- Setup is relatively short for players who know what they are doing
- Individual actions are very short, even with six players there is very little down time
- The game works well across the entire players range

Dislikes

- Not intended for casual play
- High powered cards and a high bias towards the endgame scoring mean new players get smashed. This is after repeatedly emphasising these two facts.

Reccomendation

If you have a group that enjoys heavy games with lots of moving parts then buy this one. This is not one to pull out after dinner for casual play.
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Eric Baker
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Excellent review. Thank you very much for taking the time to post it here.

This game has been on my wishlist the longest. Reviews such as these encourage the longing.

 
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The Quirken
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boredmormon wrote:

- High powered cards and a high bias towards the endgame scoring mean new players get smashed. This is after repeatedly emphasising these two facts.


I've seen newbies thrash people who have played before at least half the time. I'd guess it has less to do with how new you are and more with HOW you tend to strategize.
 
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Simon Agner Holm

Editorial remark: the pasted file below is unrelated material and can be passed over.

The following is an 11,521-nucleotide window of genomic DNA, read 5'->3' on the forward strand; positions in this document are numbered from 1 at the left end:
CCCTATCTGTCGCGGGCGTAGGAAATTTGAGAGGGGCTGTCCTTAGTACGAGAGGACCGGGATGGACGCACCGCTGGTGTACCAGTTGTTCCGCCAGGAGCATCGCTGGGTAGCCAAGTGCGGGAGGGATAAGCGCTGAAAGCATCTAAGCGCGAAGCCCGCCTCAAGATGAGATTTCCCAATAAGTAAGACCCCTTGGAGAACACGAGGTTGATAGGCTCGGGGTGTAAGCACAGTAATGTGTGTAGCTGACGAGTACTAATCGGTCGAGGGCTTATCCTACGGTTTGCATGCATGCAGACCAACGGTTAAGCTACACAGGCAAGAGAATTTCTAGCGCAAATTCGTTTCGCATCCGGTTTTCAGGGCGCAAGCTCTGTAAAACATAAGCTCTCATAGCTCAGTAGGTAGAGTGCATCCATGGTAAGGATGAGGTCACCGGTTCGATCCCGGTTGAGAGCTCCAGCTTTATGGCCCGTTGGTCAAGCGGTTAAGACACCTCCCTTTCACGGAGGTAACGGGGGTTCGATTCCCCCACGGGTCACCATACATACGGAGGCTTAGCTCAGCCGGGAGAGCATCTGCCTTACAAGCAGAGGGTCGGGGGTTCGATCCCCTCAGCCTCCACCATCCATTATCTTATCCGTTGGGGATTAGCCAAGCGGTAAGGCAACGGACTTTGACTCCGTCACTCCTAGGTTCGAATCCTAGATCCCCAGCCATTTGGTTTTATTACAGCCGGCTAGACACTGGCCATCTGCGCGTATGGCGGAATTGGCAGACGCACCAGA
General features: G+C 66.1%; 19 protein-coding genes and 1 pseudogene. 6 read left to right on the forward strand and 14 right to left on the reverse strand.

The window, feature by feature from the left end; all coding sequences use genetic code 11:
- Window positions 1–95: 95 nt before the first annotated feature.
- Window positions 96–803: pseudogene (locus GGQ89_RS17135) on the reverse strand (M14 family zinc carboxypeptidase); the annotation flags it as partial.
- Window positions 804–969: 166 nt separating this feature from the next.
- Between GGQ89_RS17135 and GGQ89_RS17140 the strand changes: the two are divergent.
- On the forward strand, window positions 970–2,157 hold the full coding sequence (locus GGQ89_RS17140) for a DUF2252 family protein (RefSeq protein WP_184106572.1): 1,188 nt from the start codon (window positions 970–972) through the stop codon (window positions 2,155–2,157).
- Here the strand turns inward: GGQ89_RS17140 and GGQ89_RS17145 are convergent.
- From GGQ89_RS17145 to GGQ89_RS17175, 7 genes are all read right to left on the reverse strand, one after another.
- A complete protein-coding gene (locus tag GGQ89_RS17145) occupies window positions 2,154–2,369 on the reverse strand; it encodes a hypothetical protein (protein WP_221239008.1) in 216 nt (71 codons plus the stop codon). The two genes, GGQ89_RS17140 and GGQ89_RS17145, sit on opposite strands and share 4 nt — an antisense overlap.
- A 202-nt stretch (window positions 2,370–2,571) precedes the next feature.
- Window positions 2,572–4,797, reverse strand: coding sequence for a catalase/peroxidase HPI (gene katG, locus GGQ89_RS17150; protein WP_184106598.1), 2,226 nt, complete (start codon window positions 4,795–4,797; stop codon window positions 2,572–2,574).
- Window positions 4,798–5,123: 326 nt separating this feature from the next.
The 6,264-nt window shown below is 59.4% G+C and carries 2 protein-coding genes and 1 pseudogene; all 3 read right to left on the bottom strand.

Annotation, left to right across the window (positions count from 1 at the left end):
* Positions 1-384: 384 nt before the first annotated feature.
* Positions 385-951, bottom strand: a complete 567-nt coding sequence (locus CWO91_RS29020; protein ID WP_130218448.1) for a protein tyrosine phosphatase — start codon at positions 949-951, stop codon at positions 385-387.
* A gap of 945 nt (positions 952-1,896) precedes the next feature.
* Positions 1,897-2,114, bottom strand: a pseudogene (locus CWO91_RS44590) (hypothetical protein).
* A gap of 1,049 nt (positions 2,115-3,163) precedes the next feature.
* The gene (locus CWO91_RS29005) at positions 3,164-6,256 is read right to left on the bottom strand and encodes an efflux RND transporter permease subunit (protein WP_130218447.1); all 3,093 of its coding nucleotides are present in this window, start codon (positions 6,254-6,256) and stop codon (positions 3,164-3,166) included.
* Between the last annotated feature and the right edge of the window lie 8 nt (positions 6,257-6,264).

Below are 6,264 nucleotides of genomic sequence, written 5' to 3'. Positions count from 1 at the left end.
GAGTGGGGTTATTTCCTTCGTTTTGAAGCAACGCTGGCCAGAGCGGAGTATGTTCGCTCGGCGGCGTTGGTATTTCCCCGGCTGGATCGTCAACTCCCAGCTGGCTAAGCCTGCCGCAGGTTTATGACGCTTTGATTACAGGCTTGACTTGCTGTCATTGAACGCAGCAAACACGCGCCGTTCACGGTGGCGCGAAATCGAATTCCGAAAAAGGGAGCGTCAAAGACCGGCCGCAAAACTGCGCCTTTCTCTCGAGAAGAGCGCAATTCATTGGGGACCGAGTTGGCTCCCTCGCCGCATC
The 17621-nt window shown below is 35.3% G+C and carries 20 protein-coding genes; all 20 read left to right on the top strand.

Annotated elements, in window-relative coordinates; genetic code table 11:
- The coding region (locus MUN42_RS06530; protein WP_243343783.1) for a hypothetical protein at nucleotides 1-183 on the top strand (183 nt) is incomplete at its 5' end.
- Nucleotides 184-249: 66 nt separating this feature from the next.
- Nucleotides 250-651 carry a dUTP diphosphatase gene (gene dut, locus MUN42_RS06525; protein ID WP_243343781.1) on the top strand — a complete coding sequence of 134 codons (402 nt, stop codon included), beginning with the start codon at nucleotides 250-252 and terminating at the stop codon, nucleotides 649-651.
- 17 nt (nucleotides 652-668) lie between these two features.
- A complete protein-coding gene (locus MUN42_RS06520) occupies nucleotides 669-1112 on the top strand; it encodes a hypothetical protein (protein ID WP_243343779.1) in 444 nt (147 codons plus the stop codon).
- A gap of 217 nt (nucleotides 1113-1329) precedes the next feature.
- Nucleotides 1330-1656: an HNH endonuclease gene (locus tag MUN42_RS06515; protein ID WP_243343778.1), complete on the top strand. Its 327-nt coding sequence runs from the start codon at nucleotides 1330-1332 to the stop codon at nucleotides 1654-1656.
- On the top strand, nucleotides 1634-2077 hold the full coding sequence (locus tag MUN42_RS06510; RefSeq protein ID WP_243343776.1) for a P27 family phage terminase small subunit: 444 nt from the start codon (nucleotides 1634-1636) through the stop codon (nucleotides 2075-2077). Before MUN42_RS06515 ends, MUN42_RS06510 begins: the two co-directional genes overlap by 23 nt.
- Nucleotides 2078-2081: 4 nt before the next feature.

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Quirken wrote:
boredmormon wrote:

- High powered cards and a high bias towards the endgame scoring mean new players get smashed. This is after repeatedly emphasising these two facts.


I've seen newbies thrash people who have played before at least half the time. I'd guess it has less to do with how new you are and more with HOW you tend to strategize.


I never seem to be able to claim the victory when playing with new players. I think the answer lies in the fact that they tend to (quite cleverly) gang up on me, since im the only who knows what i am doing.

Really frustrating! I love it!
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Robert Stewart
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[q="boredmormon"]The game is won by being the most abundant animal at the end of the game. Actually the game is won by having the most points, and the biggest point swing comes in final scoring. In our plays so far the game has never been won by the person out front when we go into final scoring./q]

We played a 4-player game over the weekend, and I managed to secure dominance on 6/7 tundra tiles, with a species on all 7 (the 7th had a species from everyone), so I took the lead on the Ice Age card, extended it on Survival, and did fairly well on the final scoring - ended up on 215 points, with 2nd and 3rd around 170 (1 point apart) and last place around 140.

Depending on what you count as "final scoring" I may or may not count as having been out front before then - the previous turn's Survival (6 tiles) had got me close to the lead anyway...